Q: Which sectors are these countries involved in?

A: For instance, France is helping in the upstream industry and in enhanced recovery. In the downstream sector, it is involved in gas sweetening. With Germans, we are cooperating in catalyst production. We cooperate with Austria in upstream oil industry.

Q: Which sectors are related to cooperation with Brazil and England?

A: Heavy crude oil production is one of the important issues to us. Of course it pertains to the future and one of the RIPI strategies. The RIPI is getting ready for the future. That is why we are cooperating with Brazilian companies. Furthermore, for the first time, a consortium of Brazilian companies involved in upstream and field development is cooperating with us. England is working with us in the development of fields in the upstream sector.

Q: When was this network established?

A: Each company or university started its cooperation with us at a different time. But generally speaking, the network has taken shape over the past two years.

Q: Given the two-year history of this network, has it had any significant achievements?

A: Yes, definitely. We use the achievements of this network in upstream projects. We are working with one of these companies in the development of Ahvaz and Yadavaran oil fields. We use this network in our projects for studying reservoirs. We also refer to this network for some studies related to reservoir engineering. Some companies are internationally reputed. The RIPI has great potential, but it has to cooperate with well-known international companies in a bid to upgrade its technology and acquire updated knowledge. In master development plans for fields, NDP and FFS we cooperate with leading companies.

In the downstream sector, chemicals, additives and catalysts are advantages for us. Such cooperation has already taken shape in sweetening. Our partners will be named soon.

Gas is an important and strategic issue for this industry. That is why RIPI plans to boost its knowledge through interaction with top international companies in a bid to expand its sweetening procedures. The Netherlands’ Delft and Utrecht universities, Imperial College of London, Norway’s University of Bergen and a Brazilian institute are working in the upstream sector within the framework of a consortium. Britain’s Synergy Company and a Canadian firm are present in surface installations.

Q: Does Iran have any plans to export the knowledge it acquires?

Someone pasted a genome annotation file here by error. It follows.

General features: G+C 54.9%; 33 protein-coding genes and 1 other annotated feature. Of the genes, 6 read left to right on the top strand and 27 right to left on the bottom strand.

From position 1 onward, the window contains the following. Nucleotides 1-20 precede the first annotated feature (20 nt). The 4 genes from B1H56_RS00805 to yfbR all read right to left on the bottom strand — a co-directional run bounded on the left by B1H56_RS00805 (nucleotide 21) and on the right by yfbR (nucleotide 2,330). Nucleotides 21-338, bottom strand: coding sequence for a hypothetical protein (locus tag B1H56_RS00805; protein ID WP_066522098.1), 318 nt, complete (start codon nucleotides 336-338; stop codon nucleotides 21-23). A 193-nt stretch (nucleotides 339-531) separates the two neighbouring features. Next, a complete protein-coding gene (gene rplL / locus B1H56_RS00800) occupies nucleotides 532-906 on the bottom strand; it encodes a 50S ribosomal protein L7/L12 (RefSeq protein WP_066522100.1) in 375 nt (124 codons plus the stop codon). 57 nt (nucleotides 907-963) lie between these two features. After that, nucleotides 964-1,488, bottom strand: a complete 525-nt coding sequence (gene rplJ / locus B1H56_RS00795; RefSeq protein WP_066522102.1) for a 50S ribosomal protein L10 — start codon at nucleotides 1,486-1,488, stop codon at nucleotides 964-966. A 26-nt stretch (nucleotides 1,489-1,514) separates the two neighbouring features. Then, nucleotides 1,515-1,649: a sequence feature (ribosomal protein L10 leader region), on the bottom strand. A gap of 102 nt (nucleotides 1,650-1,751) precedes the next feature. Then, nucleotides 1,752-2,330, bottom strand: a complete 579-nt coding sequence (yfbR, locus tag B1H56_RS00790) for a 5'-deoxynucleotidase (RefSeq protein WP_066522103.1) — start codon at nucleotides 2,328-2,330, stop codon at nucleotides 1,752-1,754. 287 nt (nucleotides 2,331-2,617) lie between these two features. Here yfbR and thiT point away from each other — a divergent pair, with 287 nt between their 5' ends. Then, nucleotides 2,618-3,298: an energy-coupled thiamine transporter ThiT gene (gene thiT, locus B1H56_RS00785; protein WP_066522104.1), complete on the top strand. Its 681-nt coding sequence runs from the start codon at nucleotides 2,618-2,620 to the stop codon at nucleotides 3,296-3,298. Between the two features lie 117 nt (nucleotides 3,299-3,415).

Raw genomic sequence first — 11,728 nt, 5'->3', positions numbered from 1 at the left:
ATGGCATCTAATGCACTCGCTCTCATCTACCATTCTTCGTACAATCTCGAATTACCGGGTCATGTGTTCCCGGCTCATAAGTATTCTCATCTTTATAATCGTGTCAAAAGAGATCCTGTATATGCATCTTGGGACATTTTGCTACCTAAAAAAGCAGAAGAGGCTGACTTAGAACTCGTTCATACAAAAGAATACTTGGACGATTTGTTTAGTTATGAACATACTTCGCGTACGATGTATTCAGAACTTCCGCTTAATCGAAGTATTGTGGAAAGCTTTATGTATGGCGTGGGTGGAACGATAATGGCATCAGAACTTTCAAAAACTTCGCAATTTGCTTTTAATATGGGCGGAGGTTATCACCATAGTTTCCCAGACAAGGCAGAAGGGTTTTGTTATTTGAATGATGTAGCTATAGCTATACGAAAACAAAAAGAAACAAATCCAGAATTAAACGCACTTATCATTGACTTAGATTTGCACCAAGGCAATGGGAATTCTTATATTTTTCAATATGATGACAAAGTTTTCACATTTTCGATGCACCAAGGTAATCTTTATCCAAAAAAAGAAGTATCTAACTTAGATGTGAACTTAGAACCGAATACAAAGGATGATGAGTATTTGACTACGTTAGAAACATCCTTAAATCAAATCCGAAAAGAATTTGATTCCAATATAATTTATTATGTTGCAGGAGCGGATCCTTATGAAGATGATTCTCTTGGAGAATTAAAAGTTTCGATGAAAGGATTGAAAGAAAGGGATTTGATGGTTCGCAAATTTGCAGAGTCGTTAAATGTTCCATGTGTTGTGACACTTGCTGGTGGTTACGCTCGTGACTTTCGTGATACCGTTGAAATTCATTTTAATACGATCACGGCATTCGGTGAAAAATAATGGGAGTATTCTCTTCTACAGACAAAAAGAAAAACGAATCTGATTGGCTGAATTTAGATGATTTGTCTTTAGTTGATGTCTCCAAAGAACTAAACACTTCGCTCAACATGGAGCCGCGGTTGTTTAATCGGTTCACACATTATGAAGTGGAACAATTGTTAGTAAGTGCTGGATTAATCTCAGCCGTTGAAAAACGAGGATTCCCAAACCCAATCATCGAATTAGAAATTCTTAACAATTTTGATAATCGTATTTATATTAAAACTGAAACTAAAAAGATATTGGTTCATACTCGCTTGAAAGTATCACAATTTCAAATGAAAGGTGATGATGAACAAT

A: In some sectors yes, but in some other sectors no. Our priority is to recover further from oil and gas reservoirs and resolve the problems of the petroleum industry in the future. Development of technology lies in the upstream sector and it will make great contribution to wealth generation in the country. One percent increase in recovery will add at least $200 billion to our wealth, with oil price at $40 to $50 a barrel. It means that we have to go that way.

We also provide services in some sectors. We are offering technological services to neighboring countries. The first reason is that our human power is highly potential. The second reason is the manufacturing of equipment despite all obstacles and restrictions. And the most important reason is the existence of huge oil and gas reserves. Therefore, the objective is to make Iran a service-providing hub in the region in terms of education and services. In our collaboration with some international companies, we are pursuing this objective.

Q: What has Iran achieved from cooperating with international companies?

A: We have to take into account the fact that we have got out of unjust sanctions after 10 years and we have just entered an atmosphere of interaction with the world. The Joint Comprehensive Plan of Action is not an old document and we cannot expect foreign companies reach agreement quickly with us. We are just starting.

Naturally, we are expecting the waiting period for investment in the country and transfer of technology to be reduced. We have to create capacities in order to tempt back foreign companies. The RIPI is serving as a partner for attracting foreign companies. It also develops technology based on national policies and principles.

Q: How long will this process take?

A: Definitely this process will not be short-term, but we are making our best to accelerate the affairs. The second part of this issue lies outside the RIPI. Hopefully our petroleum industry has realized this issue very properly. For instance, the first technological proposal for Ahvaz field has been endorsed. The first desalting proposal with foreign partners has been also submitted. What we must do is to enhance our capacities; otherwise, we will face the same old problems.

Last modified onWednesday, 28 September 2016 17:52